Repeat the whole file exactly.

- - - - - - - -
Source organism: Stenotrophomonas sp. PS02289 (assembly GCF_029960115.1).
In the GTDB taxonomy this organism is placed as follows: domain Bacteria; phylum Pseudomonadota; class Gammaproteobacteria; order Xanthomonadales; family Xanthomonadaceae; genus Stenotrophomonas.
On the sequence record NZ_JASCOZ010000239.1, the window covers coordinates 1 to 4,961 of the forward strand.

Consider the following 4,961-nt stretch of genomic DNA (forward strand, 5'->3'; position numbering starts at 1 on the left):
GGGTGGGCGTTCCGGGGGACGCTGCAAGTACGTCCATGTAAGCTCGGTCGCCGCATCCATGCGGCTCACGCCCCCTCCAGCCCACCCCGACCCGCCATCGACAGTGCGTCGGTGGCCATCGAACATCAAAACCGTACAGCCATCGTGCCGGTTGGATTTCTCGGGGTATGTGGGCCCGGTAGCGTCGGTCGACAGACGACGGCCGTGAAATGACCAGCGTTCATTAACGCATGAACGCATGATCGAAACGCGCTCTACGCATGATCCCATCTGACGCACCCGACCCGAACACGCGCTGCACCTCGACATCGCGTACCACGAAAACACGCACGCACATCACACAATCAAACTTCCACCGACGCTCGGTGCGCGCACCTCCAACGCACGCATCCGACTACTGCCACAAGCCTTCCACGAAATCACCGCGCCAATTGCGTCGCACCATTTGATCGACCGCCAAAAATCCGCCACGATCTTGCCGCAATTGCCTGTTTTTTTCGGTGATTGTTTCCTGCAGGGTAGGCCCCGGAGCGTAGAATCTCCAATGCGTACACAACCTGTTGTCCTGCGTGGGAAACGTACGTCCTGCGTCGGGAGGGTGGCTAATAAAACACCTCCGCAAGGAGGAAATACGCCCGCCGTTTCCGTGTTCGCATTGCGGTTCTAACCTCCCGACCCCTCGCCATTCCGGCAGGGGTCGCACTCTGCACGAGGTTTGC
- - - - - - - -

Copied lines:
Source organism: Stenotrophomonas sp. PS02289 (assembly GCF_029960115.1).
In the GTDB taxonomy this organism is placed as follows: domain Bacteria; phylum Pseudomonadota; class Gammaproteobacteria; order Xanthomonadales; family Xanthomonadaceae; genus Stenotrophomonas.
On the sequence record NZ_JASCOZ010000239.1, the window covers coordinates 1 to 4,961 of the forward strand.

Consider the following 4,961-nt stretch of genomic DNA (forward strand, 5'->3'; position numbering starts at 1 on the left):
GGGTGGGCGTTCCGGGGGACGCTGCAAGTACGTCCATGTAAGCTCGGTCGCCGCATCCATGCGGCTCACGCCCCCTCCAGCCCACCCCGACCCGCCATCGACAGTGCGTCGGTGGCCATCGAACATCAAAACCGTACAGCCATCGTGCCGGTTGGATTTCTCGGGGTATGTGGGCCCGGTAGCGTCGGTCGACAGACGACGGCCGTGAAATGACCAGCGTTCATTAACGCATGAACGCATGATCGAAACGCGCTCTACGCATGATCCCATCTGACGCACCCGACCCGAACACGCGCTGCACCTCGACATCGCGTACCACGAAAACACGCACGCACATCACACAATCAAACTTCCACCGACGCTCGGTGCGCGCACCTCCAACGCACGCATCCGACTACTGCCACAAGCCTTCCACGAAATCACCGCGCCAATTGCGTCGCACCATTTGATCGACCGCCAAAAATCCGCCACGATCTTGCCGCAATTGCCTGTTTTTTTCGGTGATTGTTTCCTGCAGGGTAGGCCCCGGAGCGTAGAATCTCCAATGCGTACACAACCTGTTGTCCTGCGTGGGAAACGTACGTCCTGCGTCGGGAGGGTGGCTAATAAAACACCTCCGCAAGGAGGAAATACGCCCGCCGTTTCCGTGTTCGCATTGCGGTTCTAACCTCCCGACCCCTCGCCATTCCGGCAGGGGTCGCACTCTGCACGAGGTTTGC